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Entry hall.

The door across from the entry door should be access to a small half bath, according to the floor plan.  That doesn’t appear to be the case in this house, but those double doors are certainly not original, so maybe that has been converted to a closet.  There appears to be a full bath on the main floor now, in the addition at the back of the home, based on some of the other realtor photos.

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Living Room

Those triple windows are the set on the front of the house, and how about that woodwork around the fireplace!  Remember that this house wasn’t a kit, so interior details would have been determined by the builder at time of construction.

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Dining Room. Gorgeous hardwood floors!

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Main “Chamber” at the front of the house with the diamond grid window panes.

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Main upstairs bathroom.

I’m thinking I should try to become more familiar with the Home Builders plans, as I continue to stumble across them here in Springfield.  I know I will never be able to memorize them, as there were more than 500 in the 1928 catalog alone.  One of our local lumber companies may have been offering the plans, and I have already determined that one local developer built several as model homes in a new neighborhood.

I have already featured The Chantilly from Home Builders in a previous blog post, and will have an update on that house soon.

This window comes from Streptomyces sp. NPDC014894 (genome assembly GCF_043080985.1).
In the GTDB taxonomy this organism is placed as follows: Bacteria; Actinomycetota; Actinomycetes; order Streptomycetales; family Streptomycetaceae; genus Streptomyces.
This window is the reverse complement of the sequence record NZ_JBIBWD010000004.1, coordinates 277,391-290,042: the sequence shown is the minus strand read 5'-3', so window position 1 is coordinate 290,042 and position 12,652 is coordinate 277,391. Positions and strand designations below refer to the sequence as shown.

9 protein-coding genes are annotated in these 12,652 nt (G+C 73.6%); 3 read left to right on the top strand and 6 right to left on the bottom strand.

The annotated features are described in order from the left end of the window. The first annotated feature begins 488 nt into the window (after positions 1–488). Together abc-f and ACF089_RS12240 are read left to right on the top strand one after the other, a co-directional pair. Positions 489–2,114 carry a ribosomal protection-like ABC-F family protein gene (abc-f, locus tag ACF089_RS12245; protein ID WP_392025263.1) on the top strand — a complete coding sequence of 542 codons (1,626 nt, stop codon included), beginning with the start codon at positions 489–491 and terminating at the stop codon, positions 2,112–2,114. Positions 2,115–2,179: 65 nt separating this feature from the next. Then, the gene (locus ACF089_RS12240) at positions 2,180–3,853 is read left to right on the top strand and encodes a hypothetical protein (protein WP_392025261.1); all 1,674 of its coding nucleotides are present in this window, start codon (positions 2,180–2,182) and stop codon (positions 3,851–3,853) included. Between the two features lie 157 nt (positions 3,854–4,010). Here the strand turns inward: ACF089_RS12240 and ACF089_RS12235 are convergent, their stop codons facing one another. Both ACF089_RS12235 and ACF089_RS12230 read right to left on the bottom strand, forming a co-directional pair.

Keep watching!

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9 comments on “A Home Builders Davenport in Springfield

  1. Ok, so how many times have I driven by this house too?

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  2. Great find Cindy! Lovely home.

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  3. Ooh, that is a nice house. Very reminiscent of the Elmhurst. Good catch!
    Judith
    Sears-House-Seeker.blogspot.com

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  4. Great find! I think not only would that downstairs guest half bath have made it quite “upscale” but so would the presence of the incinerator for household garbage disposal, but so would a dumbwaiter!! Be still my heart! 😍 To not have to carry laundry up and down the stairs! What an upscale plus! Any evidence of either of those features in the photos from the realtor’s site?
    I haven’t always been a huge fan of this English style of home, but there’s definitely something about this one that I really like! I wonder what it is that appeals to me? Couldn’t possibly be the name, could it? 😋

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    • Too funny, Shari, that I didn’t even make the connection about the name! I am hoping to get inside before or after it sells, and see about the dumbwaiter. I’ll let you know. The house is under contract and scheduled to close next week.

      Liked by 1 person

      • If it doesn’t have either of those features (incinerator, dumbwaiter) I’m curious if it has/had a laundry chute? Could have had both of the others and had them closed up/removed in previous remodels or upgrades. The dumbwaiter access on each floor might have been turned into small linen storage closets, and the incinerator would surely have been closed up or even completely removed responsive to upgraded requirements related to no lo

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      • Don’t know what happened to my reply! I was in the middle of typing it, and then my screen started bouncing around and I wasn’t anywhere NEAR the “Post Comment” button!
        Anyway – I was trying to finish saying about the incinerator being removed, responsive to newer requirements regarding not burning trash due to air pollution issues, fire control issues related to homeowners insurance, or just personal preference. The laundry chutes I read some time ago, were no longer allowed in new construction because of their relationship to fire paths inside the walls of homes. I don’t know what relationship they might have to historical architecture.
        Anyway, it will be interesting to see what else you might be able to find out about it soon! Thanks!